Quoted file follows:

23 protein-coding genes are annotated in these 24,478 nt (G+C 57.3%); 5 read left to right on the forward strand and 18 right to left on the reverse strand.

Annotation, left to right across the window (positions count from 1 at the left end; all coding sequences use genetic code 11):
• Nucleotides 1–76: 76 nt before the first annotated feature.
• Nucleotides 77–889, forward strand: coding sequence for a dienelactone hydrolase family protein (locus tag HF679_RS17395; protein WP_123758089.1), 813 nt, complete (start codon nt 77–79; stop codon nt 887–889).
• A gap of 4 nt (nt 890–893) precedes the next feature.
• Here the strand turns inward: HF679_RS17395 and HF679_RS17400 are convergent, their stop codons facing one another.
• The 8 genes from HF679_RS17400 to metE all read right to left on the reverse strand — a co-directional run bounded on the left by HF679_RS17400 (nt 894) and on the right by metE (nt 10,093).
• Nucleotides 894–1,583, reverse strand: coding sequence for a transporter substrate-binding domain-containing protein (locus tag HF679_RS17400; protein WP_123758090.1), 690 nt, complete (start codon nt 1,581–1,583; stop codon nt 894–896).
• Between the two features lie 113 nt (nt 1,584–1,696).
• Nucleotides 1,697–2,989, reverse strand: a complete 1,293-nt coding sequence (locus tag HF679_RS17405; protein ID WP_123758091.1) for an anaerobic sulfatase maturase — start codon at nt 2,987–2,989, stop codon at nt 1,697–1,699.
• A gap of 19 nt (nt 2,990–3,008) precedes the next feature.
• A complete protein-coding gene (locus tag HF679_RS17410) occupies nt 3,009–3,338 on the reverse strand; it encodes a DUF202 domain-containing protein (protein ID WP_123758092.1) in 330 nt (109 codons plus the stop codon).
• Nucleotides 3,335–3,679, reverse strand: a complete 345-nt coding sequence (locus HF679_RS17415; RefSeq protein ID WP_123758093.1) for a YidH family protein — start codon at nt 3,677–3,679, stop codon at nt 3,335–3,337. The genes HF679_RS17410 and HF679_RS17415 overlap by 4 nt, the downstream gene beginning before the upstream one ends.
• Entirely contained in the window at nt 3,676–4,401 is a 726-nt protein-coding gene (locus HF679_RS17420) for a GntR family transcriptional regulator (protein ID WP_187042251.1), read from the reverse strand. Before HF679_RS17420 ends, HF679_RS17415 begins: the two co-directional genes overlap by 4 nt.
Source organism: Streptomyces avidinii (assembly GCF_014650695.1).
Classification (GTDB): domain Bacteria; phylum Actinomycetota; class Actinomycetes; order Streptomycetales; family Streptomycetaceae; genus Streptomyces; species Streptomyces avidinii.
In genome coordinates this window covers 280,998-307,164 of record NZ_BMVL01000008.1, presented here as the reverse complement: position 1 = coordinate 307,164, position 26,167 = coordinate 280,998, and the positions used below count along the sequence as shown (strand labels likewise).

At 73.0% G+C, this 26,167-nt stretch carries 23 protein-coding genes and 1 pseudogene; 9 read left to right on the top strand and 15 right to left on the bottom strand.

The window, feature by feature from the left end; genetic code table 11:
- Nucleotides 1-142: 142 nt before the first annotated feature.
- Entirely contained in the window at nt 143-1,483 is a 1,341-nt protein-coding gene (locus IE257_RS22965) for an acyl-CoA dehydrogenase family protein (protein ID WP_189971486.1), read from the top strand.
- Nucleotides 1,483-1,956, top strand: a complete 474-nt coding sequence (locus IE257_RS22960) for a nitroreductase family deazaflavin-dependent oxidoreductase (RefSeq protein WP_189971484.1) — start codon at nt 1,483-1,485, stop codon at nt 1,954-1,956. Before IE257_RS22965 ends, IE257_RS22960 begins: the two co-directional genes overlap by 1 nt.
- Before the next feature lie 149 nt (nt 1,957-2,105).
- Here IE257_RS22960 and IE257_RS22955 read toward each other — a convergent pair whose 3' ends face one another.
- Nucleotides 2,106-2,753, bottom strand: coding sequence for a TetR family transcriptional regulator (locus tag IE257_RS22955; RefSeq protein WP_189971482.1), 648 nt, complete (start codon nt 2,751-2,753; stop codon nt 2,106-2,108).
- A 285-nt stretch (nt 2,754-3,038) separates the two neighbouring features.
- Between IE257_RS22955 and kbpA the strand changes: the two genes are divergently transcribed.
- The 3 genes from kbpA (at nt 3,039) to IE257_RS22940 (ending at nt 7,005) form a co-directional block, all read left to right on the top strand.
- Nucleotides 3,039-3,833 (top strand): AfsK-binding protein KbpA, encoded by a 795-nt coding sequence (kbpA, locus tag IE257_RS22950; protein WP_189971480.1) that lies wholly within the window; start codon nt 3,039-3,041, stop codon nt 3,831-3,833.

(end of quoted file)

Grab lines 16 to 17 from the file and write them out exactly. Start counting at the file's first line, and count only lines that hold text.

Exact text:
Classification (GTDB): domain Bacteria; phylum Actinomycetota; class Actinomycetes; order Streptomycetales; family Streptomycetaceae; genus Streptomyces; species Streptomyces avidinii.
In genome coordinates this window covers 280,998-307,164 of record NZ_BMVL01000008.1, presented here as the reverse complement: position 1 = coordinate 307,164, position 26,167 = coordinate 280,998, and the positions used below count along the sequence as shown (strand labels likewise).